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Sorry, Not Sorry

apologies

Never underestimate the value of a sincere apology.

If you don’t give a crap about the person, I guess you can say whatever you want. But a sincere apology goes a long way if you’ve hurt someone you care about and really want to make amends. If you get into arguments with loved ones where there is no clear resolution, it’s probably because they don’t end with a sincere apology, and therefore it’s difficult to reconnect.

Before I outline what to say in an apology, let me first begin with what not to say. Things that will likely prolong the argument and hurt the relationship.

Insensitive comments have to do with shame–the feeling that, if you make a mistake, you must be a bad person. Therefore, the person cannot acknowledge any wrongdoing. And because the person is focused on their own shame for making a mistake, they cannot have compassion for the person who they have hurt. Here are some examples:

  1. You’re too sensitive. This is not an apology at all, obviously. You’re basically saying it’s not me; it’s you. You are flawed. I am not.
  2. That wasn’t my intention. I meant well. Not my fault if you interpreted my good intentions in a different way. So we can just agree to disagree and you need to get over it.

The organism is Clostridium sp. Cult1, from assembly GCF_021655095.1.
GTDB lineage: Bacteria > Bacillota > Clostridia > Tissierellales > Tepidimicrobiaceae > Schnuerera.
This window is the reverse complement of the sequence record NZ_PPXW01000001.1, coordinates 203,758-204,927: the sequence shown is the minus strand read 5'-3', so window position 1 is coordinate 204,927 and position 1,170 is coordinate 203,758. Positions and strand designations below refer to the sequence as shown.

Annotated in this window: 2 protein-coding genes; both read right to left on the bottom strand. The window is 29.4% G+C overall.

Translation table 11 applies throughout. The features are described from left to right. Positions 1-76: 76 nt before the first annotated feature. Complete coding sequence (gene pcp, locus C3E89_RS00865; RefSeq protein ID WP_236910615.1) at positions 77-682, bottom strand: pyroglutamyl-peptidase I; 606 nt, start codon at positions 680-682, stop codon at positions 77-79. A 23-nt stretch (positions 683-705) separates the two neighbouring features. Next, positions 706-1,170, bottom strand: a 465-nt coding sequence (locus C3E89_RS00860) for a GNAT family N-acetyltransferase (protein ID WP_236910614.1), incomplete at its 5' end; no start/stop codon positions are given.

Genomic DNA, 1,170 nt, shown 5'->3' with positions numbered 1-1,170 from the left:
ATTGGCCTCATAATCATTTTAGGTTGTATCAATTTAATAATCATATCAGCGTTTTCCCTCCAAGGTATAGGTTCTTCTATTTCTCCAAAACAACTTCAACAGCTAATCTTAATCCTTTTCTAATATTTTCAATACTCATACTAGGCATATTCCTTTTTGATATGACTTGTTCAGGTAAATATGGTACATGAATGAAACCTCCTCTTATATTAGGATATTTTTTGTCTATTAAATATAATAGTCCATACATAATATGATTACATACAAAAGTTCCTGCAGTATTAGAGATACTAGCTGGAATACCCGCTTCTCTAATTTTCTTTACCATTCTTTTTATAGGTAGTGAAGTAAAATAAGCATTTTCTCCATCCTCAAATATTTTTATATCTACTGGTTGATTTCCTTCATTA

3. Everyone has flaws. You know how I am. I have a bad temper. Sometimes I blow up. I can’t change who I am. So expect more of the same.
  4. I’m sorry that you’re upset. I can see you’re upset, but I don’t take any responsibility for it. But I do I wish you weren’t upset, because you’re upsetting me.
  5. I’m sorry. I will say sorry to appease you, but I have no idea what you’re upset about. And I don’t really want to try to find out and have to change my behavior.

If you have said one or more of these things, let me reiterate that you are not a bad person. No one likes making mistakes. It activates our defenses and makes us want to protect ourselves rather than attend to the other person. And most of us aren’t taught how to give a sincere apology.

So here’s your chance to change your behavior. These are the steps you can take when you’ve hurt someone: